1 November 2013

REVIEW: Nurvo 10" Budget Android Tablet

You've got some Nurvo, you.

We recently reviewed the new Wikipad, an Android tablet designed and built for gaming. That's all very well for those interested in raising their kill rate on the latest zombie murdering game, but most of us just need a tablet to send the odd tweet, write the odd email and generally try to look modern on trains.

If light use, portability and price are the three main areas of consideration when buying your next slate then hold your Nurvo and check out their latest budget Android tablet.

Nurvo is a name we weren't overly familiar with prior to testing the tablet, but we soon learnt that they are building quite the name for themselves in the tech industry with TVs, tablets and accessories. Their new range of tablets includes 7", 8" and 10" models, all of which run on good old Android.

The 10" Budget Tablet was of particular interest to us in the run up to Christmas when tablet sales spike and people may be looking for an alternative to the expensive Apple and Samsung products. At just £129 the Nurvo tablet, with it's duel core processor, 1GB memory and 10.1" touchscreen, certainly seems like a bargain. But how did it do when we got our grubby hands on it?
Smooth and black is the order of the day for the Nurvo and the tablet feels refreshing light to hold. Rounded corners and a slightly convex back panel also make it comfortable in both landscape and portrait orientations. Interestingly the tablet has a rather odd aspect ratio of (approx) 16:9. This is great for watching movies in landscape but when turned portrait it feels rather strange and elongated. It seems the Nurvo was designed with the landscape-holders in mind (you know who you are).

Along the edges you get two micro USB ports, a SD card slot, HDMI (yay!), sleep/wake button, headphone jack and power port. The tablet comes with a separate charger plug which is a little disappointing; we would have preferred sole USB charging.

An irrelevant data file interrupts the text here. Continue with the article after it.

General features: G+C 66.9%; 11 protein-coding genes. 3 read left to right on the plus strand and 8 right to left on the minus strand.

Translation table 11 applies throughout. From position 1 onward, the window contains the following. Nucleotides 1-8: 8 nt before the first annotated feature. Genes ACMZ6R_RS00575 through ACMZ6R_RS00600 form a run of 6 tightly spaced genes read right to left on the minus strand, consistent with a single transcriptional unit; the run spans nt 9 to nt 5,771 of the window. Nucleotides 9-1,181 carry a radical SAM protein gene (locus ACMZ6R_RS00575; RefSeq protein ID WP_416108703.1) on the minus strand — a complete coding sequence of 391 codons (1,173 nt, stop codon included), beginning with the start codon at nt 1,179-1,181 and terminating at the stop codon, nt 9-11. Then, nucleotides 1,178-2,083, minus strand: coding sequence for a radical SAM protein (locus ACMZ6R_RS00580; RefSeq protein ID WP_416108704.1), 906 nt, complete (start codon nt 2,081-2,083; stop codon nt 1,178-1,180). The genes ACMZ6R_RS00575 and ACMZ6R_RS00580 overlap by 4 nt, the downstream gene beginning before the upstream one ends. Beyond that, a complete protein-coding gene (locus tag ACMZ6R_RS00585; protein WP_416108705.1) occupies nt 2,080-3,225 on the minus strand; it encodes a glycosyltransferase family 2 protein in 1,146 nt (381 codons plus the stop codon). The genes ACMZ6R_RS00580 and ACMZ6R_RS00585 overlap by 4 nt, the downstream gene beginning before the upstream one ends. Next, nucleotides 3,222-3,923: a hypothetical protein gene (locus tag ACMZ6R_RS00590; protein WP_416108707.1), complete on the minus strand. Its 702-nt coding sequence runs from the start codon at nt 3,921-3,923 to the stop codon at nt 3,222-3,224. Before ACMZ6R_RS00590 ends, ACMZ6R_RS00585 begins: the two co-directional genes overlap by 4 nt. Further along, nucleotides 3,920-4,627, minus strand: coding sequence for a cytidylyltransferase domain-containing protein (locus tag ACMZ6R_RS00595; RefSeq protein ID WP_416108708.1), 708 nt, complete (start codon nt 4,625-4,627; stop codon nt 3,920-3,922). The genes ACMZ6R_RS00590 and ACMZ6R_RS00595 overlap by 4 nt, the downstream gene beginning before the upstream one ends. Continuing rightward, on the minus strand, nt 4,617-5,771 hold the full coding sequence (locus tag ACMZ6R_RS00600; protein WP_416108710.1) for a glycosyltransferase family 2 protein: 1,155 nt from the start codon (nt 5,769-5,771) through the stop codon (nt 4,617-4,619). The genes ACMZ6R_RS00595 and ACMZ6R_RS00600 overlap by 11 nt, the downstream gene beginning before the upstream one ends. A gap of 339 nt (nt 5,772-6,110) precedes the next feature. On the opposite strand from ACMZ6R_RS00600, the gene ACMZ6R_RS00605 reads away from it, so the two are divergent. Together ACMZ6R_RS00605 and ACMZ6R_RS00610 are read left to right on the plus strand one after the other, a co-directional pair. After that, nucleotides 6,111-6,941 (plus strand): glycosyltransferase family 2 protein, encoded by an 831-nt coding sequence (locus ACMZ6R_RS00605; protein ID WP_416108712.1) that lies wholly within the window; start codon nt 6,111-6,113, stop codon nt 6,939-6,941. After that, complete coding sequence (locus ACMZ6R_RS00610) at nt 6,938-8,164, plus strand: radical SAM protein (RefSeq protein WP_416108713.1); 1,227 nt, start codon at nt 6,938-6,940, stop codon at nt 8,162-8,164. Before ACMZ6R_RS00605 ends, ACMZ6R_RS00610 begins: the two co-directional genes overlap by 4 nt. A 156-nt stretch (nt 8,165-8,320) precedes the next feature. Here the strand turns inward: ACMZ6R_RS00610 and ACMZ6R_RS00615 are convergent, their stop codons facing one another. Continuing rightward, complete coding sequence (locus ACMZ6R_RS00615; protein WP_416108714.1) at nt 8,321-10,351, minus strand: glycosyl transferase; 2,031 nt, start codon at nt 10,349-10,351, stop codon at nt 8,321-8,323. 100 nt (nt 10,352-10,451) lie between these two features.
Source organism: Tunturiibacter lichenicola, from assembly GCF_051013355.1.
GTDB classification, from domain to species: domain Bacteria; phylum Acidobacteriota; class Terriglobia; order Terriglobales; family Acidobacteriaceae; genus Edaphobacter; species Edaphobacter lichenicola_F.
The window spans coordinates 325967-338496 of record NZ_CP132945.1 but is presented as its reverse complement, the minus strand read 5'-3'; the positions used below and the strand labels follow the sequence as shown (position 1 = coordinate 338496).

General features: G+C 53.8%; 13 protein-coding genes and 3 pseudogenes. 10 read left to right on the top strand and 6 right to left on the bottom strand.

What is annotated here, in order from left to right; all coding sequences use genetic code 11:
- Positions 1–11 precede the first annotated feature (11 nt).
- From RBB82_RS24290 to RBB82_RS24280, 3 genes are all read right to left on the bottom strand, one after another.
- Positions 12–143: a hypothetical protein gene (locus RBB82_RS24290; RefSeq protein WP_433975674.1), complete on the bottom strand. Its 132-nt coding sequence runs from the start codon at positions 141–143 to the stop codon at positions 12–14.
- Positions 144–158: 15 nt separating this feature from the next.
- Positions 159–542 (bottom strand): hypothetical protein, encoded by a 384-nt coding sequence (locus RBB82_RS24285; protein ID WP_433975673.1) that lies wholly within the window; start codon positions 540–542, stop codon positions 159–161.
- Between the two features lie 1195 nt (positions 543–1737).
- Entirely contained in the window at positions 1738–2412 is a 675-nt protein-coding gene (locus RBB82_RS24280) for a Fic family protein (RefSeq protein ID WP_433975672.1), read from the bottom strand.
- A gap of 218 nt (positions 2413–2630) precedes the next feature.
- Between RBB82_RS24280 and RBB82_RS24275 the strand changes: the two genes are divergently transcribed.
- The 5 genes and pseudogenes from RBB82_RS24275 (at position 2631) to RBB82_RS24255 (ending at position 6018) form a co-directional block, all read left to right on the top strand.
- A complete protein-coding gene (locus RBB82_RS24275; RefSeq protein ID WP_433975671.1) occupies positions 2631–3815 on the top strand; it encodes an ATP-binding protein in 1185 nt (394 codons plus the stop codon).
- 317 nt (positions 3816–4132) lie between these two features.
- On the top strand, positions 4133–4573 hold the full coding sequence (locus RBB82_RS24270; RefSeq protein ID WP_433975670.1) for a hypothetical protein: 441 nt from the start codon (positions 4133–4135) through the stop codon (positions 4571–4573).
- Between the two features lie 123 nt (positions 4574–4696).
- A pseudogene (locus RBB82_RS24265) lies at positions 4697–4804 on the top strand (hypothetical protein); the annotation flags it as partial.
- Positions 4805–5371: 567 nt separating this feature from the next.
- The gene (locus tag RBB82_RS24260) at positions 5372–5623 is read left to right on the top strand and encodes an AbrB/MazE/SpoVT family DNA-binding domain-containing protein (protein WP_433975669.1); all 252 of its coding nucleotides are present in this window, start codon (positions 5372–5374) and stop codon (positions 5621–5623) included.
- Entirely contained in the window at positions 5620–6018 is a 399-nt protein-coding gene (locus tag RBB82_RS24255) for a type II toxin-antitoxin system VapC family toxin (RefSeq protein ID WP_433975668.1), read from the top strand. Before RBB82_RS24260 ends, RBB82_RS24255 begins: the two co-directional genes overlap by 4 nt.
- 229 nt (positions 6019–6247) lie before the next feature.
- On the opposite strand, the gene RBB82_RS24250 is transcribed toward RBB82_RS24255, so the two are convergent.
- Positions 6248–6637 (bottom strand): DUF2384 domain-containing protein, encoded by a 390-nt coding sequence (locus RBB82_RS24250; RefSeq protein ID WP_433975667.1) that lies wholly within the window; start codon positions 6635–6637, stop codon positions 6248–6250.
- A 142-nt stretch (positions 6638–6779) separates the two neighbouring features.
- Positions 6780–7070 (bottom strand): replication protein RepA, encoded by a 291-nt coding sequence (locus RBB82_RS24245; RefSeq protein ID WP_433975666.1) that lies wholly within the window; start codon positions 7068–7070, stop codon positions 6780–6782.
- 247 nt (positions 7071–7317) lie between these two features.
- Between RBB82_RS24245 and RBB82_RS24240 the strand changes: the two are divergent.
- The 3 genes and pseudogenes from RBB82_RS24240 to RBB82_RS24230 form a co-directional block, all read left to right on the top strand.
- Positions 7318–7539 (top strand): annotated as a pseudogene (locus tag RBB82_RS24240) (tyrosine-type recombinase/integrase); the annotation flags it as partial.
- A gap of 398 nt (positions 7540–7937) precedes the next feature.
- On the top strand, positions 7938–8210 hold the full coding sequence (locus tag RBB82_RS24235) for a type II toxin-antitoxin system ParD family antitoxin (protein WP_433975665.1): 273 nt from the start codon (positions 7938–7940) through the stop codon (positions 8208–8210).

On the top you get the standard volume rocker and what we first thought was the power switch. Turns out this is actually a 'go back' button to be used when navigating the installed Android 4.2. Again, a little bit odd as we found ourselves never using the button when the normal software back button was far more accessible.

The 10.1" LCD screen is... erm... okay, we suppose. It certainly isn't the crispest screen we've seen, and the Android homescreen looked slightly fuzzy at first; but remembering the price this is still pretty good. Our fears were diminished after booting up the You Tube app and watching a few videos. The screen managed these fine and both videos and the app interface (and most other apps for that matter) looked good - far better than the homescreen.

The screen is plenty responsive and very rarely did we find ourselves having to jab at something repeatedly. In fact general navigation was very good and the 1.2 GHz processor handled everything we chucked at it with aplomb. We only noticed slight lag when pushing the Nurvo to it's limits with multiple tabs open in Chrome and apps running simultaneously. But, to reiterate, for £129 it did very well.

On the front you get a 0.2 mega pixel camera, while round the back there is a 2 mega pixel version. We were surprised to find two cameras on a budget tablet and although neither will win you any photography competitions, in good enough light they both perform to an acceptable standard

In terms of battery life we found on average we got around 5 to 6 hours off a full charge and medium use. Standby time however was also quite impressive and after the initial juice up and using it for just 30 minutes or so a day (light evening use like twitter, Facebook and web browsing) the Nurvo was still happily ticking away three days later.

One thing to bear in mind about the Nurvo 10" Budget Android Tablet is the fact that it is ten inches. With most other manufacturers that price will buy you only a seven inch model and often with less memory. So in terms of value, the Nurvo wins out.

If you want a comfortable device for light use around the home, this is it. Although people who have previously owned higher spec tablets might find it a step down, for beginners and people who just need to get things done without the pomp and circumstance, we recommend this.

Visit www.nurvo.co.uk
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